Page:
Roi Lev | Hall of Science – The art of Playfulness
Hi. I am Roi Lev. I design interactions and create content, my work is centered around spatial media - virtual, augmented and mixed reality.
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Hall of Science – The art of Playfulness

Hall of Science – The art of Playfulness

This week I went to visit the New York Hall of Science. I have been to several science museums in the past, as a child my grandparents even used to take me to the local science museum once a year, but this visit was somehow different. Even before going there I was excited to see the place for its historical context of hosting the 1964 World’s Fair.

As most of the science museums I have been to in the past, when I entered the museum it felt very different than most of the other museums. It did not feel intimidating, nor “sacred”. It felt like a huge playground where people can explore different concepts. I was impressed by the consistency of this feel of exploration reflected in the design, the guides and even the museum’s website.

This experience of entering a space of exploration, especially after reading “Messing About in Science” by David Hawkins, made me think about the thin and difficult to find line, between constructing a meaningful and structured experience and keeping it open for exploration and interactivity.

I thought about the importance of providing the visitors with a sense of unlimited possibilities and options to choose from, exactly as I noticed in the Hall of Science where a lot of standalone interactions were spread in space, inviting the visitors to jump from one to the other. They did have captions, explaining how to interact with what you see, but it was interesting to see the little children who do not know yet how to read, trying to interact with the exhibits in different and creative ways.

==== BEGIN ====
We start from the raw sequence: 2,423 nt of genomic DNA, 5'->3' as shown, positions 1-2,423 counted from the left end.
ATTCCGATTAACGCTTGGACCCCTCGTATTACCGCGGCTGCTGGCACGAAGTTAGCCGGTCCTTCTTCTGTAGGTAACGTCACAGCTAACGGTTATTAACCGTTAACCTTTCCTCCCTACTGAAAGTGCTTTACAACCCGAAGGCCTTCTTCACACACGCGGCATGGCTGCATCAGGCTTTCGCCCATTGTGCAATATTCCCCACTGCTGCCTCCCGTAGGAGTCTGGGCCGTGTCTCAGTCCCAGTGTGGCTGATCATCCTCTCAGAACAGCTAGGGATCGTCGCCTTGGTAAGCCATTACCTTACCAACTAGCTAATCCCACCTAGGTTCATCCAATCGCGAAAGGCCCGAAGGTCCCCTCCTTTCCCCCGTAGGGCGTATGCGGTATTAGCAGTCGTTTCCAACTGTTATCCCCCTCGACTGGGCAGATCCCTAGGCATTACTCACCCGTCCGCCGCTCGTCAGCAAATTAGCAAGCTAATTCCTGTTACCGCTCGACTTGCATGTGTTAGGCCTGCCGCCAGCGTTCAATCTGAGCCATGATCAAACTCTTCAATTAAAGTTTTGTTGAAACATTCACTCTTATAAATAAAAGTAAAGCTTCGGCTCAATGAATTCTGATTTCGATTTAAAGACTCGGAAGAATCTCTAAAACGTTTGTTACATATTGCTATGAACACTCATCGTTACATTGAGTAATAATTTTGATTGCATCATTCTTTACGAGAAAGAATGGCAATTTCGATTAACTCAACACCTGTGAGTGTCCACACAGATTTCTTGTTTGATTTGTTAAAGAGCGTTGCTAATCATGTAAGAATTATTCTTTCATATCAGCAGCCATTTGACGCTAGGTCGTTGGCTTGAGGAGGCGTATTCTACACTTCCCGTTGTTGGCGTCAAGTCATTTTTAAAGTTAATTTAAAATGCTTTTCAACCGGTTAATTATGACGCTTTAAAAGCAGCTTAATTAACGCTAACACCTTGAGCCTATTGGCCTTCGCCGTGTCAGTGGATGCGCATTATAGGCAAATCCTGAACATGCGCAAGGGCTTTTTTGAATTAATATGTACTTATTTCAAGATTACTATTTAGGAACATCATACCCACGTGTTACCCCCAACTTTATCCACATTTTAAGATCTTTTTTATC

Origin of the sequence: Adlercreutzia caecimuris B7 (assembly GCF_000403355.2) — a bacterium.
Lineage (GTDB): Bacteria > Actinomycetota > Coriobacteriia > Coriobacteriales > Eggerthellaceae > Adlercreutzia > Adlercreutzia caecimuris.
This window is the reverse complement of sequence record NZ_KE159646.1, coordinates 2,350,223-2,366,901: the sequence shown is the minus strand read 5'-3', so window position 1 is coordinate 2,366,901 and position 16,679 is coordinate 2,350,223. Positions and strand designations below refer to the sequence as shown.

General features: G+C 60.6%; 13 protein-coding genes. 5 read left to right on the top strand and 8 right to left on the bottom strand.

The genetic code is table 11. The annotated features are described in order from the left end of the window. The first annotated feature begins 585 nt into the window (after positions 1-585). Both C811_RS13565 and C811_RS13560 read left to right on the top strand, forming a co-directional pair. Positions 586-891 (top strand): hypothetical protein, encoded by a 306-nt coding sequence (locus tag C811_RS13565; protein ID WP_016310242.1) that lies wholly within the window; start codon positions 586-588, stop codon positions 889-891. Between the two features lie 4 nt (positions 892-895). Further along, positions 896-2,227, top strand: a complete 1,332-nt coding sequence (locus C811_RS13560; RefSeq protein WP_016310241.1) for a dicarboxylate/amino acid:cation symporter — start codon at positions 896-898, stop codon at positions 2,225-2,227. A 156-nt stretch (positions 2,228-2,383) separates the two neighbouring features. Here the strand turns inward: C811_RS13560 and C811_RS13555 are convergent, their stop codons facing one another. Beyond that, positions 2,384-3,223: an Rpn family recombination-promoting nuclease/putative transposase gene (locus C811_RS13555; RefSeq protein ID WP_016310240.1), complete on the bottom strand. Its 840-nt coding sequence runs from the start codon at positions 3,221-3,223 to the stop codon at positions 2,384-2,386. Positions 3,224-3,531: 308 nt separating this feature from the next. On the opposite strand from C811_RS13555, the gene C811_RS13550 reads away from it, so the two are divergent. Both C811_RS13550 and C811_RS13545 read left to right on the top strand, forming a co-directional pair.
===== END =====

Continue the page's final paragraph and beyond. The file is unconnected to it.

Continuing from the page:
On the other hand, I felt like this kind of experience also misses something. The museum did tell a story but I felt like it could have been clearer. I guess the big question is if in the end we want the visitors to remember their visit as, and only as, a game? Is there a better way to tie the tour to a one coherent experience? Is there a different way to organize the space or use other mediums to make it even more meaningful?

In my work I am interested in making history accessible to people. I think that playfulness is an important part of it. Giving the people a chance to decide what they are interested in and how do they want to interact with it can totally change the way we see history today. On the other hand, how can we tell stories when keeping them open and interactive? Thinking about other forms of media, I feel like this is similar to the difference between movies and video games. Is there a medium that can allow us to take the benefits of being immersed in a story and in the same time interact with it and feel that you as a visitor can actually affect it? I feel like this is what interesting about the “medium” of museums.

 

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